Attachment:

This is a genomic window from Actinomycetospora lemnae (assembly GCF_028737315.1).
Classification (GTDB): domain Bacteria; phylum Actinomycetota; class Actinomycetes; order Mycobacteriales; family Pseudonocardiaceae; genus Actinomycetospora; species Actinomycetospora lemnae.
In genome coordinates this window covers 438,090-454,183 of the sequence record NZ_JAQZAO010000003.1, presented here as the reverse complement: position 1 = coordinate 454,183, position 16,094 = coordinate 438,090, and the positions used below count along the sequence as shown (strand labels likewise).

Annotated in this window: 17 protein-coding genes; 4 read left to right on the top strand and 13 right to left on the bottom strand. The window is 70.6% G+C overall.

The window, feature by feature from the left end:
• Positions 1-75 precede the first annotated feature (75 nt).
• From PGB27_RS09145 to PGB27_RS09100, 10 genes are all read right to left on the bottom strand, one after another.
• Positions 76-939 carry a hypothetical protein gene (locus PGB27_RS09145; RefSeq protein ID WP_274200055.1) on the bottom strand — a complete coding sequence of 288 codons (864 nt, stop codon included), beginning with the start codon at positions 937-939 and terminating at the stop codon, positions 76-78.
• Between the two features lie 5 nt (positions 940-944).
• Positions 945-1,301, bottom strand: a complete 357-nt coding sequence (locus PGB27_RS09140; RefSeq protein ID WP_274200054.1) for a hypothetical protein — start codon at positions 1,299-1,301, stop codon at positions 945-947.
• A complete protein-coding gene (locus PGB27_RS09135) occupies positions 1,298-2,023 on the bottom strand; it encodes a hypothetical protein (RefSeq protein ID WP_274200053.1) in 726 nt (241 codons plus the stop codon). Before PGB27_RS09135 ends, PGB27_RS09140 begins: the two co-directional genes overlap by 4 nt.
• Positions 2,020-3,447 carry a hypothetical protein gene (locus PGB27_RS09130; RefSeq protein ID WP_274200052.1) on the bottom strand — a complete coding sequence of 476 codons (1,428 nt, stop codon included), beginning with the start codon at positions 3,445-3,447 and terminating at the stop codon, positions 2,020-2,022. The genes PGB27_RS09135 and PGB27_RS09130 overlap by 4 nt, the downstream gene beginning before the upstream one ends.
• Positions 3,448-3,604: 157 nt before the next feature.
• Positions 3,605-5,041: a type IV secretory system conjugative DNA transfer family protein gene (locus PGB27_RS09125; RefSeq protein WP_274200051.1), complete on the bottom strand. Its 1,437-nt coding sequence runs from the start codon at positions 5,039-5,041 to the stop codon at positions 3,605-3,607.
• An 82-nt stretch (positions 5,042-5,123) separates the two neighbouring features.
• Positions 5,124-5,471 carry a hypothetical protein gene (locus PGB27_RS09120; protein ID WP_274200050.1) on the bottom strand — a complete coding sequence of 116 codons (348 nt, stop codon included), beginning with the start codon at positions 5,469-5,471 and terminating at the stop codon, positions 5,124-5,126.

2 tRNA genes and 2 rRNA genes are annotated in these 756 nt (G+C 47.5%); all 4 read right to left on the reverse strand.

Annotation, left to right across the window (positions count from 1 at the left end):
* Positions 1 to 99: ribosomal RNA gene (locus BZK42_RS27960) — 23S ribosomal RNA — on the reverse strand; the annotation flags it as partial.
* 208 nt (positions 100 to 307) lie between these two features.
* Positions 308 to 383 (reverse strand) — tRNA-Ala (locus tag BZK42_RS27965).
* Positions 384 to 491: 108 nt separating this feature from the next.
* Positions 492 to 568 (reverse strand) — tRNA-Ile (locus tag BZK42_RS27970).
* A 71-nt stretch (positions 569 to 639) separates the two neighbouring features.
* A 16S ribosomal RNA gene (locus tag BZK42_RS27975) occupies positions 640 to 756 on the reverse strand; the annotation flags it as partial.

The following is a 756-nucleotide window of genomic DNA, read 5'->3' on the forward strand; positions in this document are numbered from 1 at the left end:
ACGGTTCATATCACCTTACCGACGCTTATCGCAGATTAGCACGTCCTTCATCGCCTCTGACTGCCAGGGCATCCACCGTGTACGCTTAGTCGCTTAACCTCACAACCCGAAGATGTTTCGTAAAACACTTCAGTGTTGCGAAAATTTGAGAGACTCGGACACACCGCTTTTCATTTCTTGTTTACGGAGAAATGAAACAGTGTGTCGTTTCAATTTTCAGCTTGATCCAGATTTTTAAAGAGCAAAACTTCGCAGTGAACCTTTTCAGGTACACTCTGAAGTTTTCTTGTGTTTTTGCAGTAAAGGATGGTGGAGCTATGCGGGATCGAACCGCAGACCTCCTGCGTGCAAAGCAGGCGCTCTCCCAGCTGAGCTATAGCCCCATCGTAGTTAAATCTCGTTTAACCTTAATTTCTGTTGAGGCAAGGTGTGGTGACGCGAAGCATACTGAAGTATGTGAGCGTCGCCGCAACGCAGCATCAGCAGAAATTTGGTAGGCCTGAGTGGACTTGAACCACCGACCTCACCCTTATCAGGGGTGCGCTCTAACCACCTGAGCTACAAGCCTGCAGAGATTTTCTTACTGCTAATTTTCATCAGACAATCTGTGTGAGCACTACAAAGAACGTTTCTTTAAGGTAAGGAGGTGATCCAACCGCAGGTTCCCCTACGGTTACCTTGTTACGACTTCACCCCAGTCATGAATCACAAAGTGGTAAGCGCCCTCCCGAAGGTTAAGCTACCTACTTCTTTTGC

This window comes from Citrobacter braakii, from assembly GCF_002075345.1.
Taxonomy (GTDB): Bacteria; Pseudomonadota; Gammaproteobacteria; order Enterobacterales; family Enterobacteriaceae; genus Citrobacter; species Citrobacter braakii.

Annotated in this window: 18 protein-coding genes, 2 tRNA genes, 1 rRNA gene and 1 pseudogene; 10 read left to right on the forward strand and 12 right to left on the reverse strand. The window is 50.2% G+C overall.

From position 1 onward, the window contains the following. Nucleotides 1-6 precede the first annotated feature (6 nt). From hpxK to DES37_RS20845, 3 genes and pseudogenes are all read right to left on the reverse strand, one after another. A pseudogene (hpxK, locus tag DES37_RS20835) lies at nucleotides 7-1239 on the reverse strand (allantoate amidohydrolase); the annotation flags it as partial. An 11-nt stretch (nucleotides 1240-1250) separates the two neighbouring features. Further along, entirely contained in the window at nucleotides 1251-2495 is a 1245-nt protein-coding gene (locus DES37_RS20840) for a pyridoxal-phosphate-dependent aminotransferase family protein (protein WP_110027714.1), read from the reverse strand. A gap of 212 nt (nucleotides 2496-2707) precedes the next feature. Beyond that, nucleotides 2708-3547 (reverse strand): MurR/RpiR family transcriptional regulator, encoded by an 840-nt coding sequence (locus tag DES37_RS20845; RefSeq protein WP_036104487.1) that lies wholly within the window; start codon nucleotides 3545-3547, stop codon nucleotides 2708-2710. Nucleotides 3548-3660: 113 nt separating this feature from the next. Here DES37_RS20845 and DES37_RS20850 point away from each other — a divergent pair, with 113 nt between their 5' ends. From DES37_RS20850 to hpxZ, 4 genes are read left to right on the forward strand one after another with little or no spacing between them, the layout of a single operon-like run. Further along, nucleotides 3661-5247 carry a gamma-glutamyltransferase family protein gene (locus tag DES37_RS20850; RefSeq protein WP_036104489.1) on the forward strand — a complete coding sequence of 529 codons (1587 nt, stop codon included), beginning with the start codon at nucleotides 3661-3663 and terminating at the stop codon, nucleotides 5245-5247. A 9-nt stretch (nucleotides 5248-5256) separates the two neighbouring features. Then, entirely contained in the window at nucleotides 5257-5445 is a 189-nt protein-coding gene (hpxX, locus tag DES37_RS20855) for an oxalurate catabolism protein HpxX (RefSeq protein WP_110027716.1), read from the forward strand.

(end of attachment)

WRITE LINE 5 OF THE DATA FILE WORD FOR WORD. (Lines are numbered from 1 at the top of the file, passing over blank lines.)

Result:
The window, feature by feature from the left end: